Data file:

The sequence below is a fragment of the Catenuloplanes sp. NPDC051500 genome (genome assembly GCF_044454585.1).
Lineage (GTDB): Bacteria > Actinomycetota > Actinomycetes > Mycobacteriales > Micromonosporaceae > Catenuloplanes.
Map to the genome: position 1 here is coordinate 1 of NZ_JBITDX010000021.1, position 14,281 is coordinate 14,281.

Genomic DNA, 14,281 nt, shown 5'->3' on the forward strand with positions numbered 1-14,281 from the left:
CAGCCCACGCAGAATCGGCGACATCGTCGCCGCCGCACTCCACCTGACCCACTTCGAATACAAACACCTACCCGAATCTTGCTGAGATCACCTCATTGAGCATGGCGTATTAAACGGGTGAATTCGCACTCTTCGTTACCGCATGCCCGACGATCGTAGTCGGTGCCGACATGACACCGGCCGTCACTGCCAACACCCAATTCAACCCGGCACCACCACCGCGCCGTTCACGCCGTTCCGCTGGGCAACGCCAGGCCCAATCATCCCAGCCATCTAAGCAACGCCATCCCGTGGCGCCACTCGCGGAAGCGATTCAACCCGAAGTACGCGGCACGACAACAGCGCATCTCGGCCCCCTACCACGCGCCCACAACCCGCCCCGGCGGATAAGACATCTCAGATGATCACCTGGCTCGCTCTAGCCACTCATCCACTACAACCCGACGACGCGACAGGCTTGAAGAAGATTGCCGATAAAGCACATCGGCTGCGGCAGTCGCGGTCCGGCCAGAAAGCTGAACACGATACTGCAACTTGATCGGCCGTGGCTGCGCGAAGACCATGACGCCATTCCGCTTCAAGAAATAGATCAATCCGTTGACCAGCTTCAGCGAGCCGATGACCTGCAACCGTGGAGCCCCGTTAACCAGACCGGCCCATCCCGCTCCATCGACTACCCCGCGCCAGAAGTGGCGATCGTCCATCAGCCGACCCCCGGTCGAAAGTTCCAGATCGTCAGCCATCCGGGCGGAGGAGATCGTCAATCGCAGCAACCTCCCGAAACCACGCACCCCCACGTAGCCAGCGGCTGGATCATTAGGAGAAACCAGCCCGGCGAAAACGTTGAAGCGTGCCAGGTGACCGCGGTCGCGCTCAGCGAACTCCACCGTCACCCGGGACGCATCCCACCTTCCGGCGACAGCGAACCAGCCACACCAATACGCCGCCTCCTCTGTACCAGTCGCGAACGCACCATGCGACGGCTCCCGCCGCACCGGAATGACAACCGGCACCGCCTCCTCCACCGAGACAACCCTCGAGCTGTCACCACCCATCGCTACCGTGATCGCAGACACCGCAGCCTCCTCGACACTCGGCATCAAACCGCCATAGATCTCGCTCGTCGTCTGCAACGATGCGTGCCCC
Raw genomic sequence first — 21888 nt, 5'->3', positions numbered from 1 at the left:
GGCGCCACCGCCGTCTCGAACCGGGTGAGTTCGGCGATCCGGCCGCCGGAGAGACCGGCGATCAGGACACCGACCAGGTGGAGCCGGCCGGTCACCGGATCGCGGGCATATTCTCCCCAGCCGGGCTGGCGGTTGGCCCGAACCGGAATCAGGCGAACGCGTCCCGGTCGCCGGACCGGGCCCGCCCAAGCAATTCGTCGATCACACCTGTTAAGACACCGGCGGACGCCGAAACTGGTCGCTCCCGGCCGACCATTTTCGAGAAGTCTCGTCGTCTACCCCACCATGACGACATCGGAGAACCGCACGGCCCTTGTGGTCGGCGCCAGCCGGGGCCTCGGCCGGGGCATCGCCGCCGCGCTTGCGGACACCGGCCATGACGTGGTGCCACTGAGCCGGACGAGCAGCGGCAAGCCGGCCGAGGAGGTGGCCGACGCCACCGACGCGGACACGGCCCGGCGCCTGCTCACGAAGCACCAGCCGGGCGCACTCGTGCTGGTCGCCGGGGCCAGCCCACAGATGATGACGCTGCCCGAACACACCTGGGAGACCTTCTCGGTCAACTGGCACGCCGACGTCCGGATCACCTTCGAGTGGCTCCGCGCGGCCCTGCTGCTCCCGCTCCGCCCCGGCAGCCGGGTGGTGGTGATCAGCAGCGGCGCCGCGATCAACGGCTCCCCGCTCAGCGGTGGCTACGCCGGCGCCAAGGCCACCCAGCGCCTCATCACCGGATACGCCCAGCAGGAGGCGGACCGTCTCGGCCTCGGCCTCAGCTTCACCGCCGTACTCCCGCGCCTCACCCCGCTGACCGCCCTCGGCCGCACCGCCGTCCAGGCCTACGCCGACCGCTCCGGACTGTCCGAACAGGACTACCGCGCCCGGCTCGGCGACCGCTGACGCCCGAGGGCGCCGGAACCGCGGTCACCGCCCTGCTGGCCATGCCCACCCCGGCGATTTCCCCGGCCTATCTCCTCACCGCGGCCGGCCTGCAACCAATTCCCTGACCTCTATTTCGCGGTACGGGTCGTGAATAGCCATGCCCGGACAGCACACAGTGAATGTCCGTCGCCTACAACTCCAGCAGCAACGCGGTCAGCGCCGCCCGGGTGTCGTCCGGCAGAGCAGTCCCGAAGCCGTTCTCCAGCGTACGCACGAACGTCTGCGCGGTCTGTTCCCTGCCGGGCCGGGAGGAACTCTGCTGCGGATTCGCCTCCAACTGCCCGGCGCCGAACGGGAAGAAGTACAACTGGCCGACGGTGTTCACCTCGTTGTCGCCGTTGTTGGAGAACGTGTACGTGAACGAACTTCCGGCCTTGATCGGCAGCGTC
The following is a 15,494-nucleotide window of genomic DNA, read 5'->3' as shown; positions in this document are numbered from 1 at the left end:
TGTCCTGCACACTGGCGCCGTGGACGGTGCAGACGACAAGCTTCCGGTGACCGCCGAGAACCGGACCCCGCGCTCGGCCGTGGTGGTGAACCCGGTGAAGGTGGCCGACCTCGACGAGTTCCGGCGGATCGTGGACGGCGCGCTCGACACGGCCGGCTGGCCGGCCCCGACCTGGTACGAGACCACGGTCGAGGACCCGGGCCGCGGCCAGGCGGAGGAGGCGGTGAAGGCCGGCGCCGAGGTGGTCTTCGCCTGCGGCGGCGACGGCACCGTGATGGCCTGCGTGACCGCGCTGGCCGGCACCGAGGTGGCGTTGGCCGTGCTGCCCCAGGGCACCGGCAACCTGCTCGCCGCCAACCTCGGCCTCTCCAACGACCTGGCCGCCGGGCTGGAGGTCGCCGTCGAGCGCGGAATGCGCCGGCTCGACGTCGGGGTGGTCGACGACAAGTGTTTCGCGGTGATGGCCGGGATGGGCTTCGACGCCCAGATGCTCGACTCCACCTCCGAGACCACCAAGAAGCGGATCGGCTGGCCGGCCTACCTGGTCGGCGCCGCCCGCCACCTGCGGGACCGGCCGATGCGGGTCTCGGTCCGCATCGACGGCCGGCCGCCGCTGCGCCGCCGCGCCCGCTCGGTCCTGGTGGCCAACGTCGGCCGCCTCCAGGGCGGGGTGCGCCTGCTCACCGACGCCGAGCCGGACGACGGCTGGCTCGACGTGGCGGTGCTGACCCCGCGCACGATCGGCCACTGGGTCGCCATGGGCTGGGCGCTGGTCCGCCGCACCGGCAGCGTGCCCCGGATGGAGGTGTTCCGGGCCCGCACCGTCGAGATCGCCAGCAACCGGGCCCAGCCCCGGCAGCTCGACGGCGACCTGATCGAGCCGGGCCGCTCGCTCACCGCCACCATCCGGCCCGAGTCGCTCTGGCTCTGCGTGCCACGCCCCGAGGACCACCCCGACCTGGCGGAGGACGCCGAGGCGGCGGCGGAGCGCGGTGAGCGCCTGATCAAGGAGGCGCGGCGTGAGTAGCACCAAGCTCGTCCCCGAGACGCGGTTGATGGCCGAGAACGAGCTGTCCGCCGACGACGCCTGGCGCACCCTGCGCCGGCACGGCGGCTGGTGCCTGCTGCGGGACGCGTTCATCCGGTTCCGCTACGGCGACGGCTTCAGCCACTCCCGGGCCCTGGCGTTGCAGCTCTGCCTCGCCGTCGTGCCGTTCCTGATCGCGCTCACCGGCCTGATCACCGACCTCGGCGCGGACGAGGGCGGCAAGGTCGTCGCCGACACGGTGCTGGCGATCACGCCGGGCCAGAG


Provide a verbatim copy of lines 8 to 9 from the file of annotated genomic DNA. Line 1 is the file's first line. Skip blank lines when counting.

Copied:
The following is a 15,494-nucleotide window of genomic DNA, read 5'->3' as shown; positions in this document are numbered from 1 at the left end:
TGTCCTGCACACTGGCGCCGTGGACGGTGCAGACGACAAGCTTCCGGTGACCGCCGAGAACCGGACCCCGCGCTCGGCCGTGGTGGTGAACCCGGTGAAGGTGGCCGACCTCGACGAGTTCCGGCGGATCGTGGACGGCGCGCTCGACACGGCCGGCTGGCCGGCCCCGACCTGGTACGAGACCACGGTCGAGGACCCGGGCCGCGGCCAGGCGGAGGAGGCGGTGAAGGCCGGCGCCGAGGTGGTCTTCGCCTGCGGCGGCGACGGCACCGTGATGGCCTGCGTGACCGCGCTGGCCGGCACCGAGGTGGCGTTGGCCGTGCTGCCCCAGGGCACCGGCAACCTGCTCGCCGCCAACCTCGGCCTCTCCAACGACCTGGCCGCCGGGCTGGAGGTCGCCGTCGAGCGCGGAATGCGCCGGCTCGACGTCGGGGTGGTCGACGACAAGTGTTTCGCGGTGATGGCCGGGATGGGCTTCGACGCCCAGATGCTCGACTCCACCTCCGAGACCACCAAGAAGCGGATCGGCTGGCCGGCCTACCTGGTCGGCGCCGCCCGCCACCTGCGGGACCGGCCGATGCGGGTCTCGGTCCGCATCGACGGCCGGCCGCCGCTGCGCCGCCGCGCCCGCTCGGTCCTGGTGGCCAACGTCGGCCGCCTCCAGGGCGGGGTGCGCCTGCTCACCGACGCCGAGCCGGACGACGGCTGGCTCGACGTGGCGGTGCTGACCCCGCGCACGATCGGCCACTGGGTCGCCATGGGCTGGGCGCTGGTCCGCCGCACCGGCAGCGTGCCCCGGATGGAGGTGTTCCGGGCCCGCACCGTCGAGATCGCCAGCAACCGGGCCCAGCCCCGGCAGCTCGACGGCGACCTGATCGAGCCGGGCCGCTCGCTCACCGCCACCATCCGGCCCGAGTCGCTCTGGCTCTGCGTGCCACGCCCCGAGGACCACCCCGACCTGGCGGAGGACGCCGAGGCGGCGGCGGAGCGCGGTGAGCGCCTGATCAAGGAGGCGCGGCGTGAGTAGCACCAAGCTCGTCCCCGAGACGCGGTTGATGGCCGAGAACGAGCTGTCCGCCGACGACGCCTGGCGCACCCTGCGCCGGCACGGCGGCTGGTGCCTGCTGCGGGACGCGTTCATCCGGTTCCGCTACGGCGACGGCTTCAGCCACTCCCGGGCCCTGGCGTTGCAGCTCTGCCTCGCCGTCGTGCCGTTCCTGATCGCGCTCACCGGCCTGATCACCGACCTCGGCGCGGACGAGGGCGGCAAGGTCGTCGCCGACACGGTGCTGGCGATCACGCCGGGCCAGAG